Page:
- Always be sympathetic to your clients' complaints.
- Keep individual files on each client so you can track them and create the most personalized programs for them.
Always be on time
Being late shows a lack of respect for the person who is waiting. Not only that, but if you have a personal training session and you show up late, what are your choices? You can either cheat the client out of a few minutes of training so she can be done at 5 p.m., or you can run late — which is annoying for a busy person (and who isn't busy?).
If you're always late, ask yourself why and come up with a solution. Do you get stuck in traffic? If so, find alternate routes or leave earlier. Do you have trouble getting yourself out the door? Have your bag, your client folder, and everything else you need ready by the door early in the day so you can grab it and leave when the time comes. You can even buy a shelf or hook to keep your stuff on — it may motivate you to use it.
Here are some dress-for-success tips:
- We'll say it again — no skintight spandex!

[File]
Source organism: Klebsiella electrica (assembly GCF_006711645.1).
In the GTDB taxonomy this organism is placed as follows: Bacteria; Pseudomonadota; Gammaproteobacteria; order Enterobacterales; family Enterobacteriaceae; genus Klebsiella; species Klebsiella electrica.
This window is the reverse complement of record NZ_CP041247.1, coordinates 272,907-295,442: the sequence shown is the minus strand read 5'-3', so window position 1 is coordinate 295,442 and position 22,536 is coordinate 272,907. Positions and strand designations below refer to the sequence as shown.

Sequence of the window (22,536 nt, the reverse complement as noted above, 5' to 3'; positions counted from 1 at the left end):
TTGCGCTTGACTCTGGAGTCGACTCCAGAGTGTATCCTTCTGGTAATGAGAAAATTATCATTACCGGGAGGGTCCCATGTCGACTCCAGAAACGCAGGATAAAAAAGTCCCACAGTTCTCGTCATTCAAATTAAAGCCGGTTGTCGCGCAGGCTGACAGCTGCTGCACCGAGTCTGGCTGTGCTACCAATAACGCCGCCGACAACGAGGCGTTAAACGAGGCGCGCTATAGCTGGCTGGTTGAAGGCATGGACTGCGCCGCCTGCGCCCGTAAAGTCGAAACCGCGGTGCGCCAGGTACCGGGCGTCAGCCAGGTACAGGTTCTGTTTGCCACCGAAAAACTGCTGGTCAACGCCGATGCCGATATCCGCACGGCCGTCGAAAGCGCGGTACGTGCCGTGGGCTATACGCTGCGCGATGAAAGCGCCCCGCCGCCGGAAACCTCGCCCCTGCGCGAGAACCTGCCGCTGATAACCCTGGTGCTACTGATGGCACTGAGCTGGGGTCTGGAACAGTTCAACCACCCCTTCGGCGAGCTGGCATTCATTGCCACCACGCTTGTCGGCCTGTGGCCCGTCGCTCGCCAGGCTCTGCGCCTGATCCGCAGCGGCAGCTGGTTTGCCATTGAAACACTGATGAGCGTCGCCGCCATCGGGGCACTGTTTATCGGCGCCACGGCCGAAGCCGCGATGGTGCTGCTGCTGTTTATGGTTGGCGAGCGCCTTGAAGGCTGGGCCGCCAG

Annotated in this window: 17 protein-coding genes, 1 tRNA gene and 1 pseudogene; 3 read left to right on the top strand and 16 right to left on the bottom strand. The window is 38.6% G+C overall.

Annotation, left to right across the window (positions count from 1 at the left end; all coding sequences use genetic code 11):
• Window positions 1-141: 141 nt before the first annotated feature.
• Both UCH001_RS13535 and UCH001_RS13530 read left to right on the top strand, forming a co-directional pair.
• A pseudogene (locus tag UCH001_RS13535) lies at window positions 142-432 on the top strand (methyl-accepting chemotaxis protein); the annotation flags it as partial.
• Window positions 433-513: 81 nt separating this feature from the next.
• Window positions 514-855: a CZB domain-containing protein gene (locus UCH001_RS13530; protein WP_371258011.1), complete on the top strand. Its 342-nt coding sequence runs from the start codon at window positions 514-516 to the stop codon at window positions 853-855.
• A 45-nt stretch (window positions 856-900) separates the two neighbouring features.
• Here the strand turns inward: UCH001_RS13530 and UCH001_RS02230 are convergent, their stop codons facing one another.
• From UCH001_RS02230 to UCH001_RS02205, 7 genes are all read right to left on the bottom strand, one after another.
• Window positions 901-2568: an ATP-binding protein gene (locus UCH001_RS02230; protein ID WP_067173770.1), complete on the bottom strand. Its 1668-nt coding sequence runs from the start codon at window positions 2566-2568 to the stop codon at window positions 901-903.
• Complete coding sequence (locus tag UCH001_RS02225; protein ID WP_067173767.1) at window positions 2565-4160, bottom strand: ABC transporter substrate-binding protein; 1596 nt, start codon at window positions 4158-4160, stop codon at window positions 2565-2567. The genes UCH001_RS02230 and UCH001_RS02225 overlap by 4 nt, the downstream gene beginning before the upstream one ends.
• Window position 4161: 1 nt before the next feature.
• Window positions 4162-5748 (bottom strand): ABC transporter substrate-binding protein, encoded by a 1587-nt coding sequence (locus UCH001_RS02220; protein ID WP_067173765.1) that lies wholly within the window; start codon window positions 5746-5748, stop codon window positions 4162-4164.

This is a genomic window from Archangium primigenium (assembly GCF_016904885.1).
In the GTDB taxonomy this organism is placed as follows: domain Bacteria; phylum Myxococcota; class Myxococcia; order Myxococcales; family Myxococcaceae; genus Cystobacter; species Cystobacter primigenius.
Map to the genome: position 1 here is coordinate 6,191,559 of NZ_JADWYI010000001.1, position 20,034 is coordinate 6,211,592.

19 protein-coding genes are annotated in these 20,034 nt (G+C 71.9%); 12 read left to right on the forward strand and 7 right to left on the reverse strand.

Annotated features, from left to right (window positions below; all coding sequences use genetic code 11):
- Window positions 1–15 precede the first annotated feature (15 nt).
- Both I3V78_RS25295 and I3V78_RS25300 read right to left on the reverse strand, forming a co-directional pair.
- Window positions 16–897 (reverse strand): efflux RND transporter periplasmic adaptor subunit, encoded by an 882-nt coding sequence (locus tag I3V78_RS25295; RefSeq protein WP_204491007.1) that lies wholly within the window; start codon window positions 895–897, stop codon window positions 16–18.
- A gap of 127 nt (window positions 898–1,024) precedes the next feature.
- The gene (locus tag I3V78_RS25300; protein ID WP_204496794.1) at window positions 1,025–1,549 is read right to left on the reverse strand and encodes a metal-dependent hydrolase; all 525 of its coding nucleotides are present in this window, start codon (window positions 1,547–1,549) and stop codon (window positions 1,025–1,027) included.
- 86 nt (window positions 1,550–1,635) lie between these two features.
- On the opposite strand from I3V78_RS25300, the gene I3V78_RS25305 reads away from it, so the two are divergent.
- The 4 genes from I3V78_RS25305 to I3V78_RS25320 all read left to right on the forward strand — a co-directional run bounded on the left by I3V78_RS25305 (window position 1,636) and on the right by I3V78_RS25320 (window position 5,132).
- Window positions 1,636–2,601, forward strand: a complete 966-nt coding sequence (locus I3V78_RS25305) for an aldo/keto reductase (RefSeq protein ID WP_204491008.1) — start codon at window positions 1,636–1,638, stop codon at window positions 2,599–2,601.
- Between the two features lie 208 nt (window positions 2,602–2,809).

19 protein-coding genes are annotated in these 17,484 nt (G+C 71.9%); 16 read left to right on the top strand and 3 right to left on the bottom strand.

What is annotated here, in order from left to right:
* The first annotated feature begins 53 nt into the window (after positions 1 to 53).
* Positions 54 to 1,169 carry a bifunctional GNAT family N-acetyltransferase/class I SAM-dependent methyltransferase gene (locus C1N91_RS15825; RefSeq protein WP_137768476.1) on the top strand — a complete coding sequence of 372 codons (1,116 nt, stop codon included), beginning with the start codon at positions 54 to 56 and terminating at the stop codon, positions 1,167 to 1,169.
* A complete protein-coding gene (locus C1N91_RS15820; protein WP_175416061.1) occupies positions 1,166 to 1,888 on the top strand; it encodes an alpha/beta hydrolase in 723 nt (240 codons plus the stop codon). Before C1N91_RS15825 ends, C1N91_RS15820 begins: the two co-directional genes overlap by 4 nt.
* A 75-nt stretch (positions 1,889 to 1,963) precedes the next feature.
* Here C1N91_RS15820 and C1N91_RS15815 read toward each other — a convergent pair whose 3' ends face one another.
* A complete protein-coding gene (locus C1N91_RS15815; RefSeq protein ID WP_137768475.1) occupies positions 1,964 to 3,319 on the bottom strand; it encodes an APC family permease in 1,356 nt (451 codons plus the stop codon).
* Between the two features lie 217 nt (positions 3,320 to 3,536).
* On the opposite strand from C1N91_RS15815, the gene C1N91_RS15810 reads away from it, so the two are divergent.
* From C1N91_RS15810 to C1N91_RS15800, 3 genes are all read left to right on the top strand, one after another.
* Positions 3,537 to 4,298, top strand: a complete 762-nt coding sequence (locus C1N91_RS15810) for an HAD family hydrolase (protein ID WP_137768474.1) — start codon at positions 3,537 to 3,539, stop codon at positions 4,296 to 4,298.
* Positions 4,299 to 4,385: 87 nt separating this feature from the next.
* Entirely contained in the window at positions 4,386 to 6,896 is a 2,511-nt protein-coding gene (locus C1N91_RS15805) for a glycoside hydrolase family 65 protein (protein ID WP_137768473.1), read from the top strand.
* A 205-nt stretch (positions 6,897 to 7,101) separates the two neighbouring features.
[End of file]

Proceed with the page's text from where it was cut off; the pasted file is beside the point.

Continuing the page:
- Don't wear jeans and a T-shirt, no matter how comfy they are.
- Make sure your clothes aren't too baggy. If you demonstrate a machine, your clothes may get caught.
- Women, don't slather on the makeup. (Guys, this goes double for you!)
- Keep jewelry to a minimum. Long, dangly jewelry can get caught in the machines.
- The same goes for long, loose hair. If you have long hair, you may want to pull it back.
- The best uniform may be a collared polo shirt, well-fitting sweatpants, and good-quality exercise shoes.
Personal trainers need to stay up-to-date in medicine, fitness, business, and even psychology and nutrition. These fields are constantly changing, and researchers are uncovering new information every day.
Here are some ways to keep learning:
- Attend continuing education courses.
- Talk to other personal trainers.
- Go to conferences and workshops.
- Read industry magazines.
- Read medical journals.
- Read health, fitness, and business magazines (many are available at the local library).
- Talk with doctors.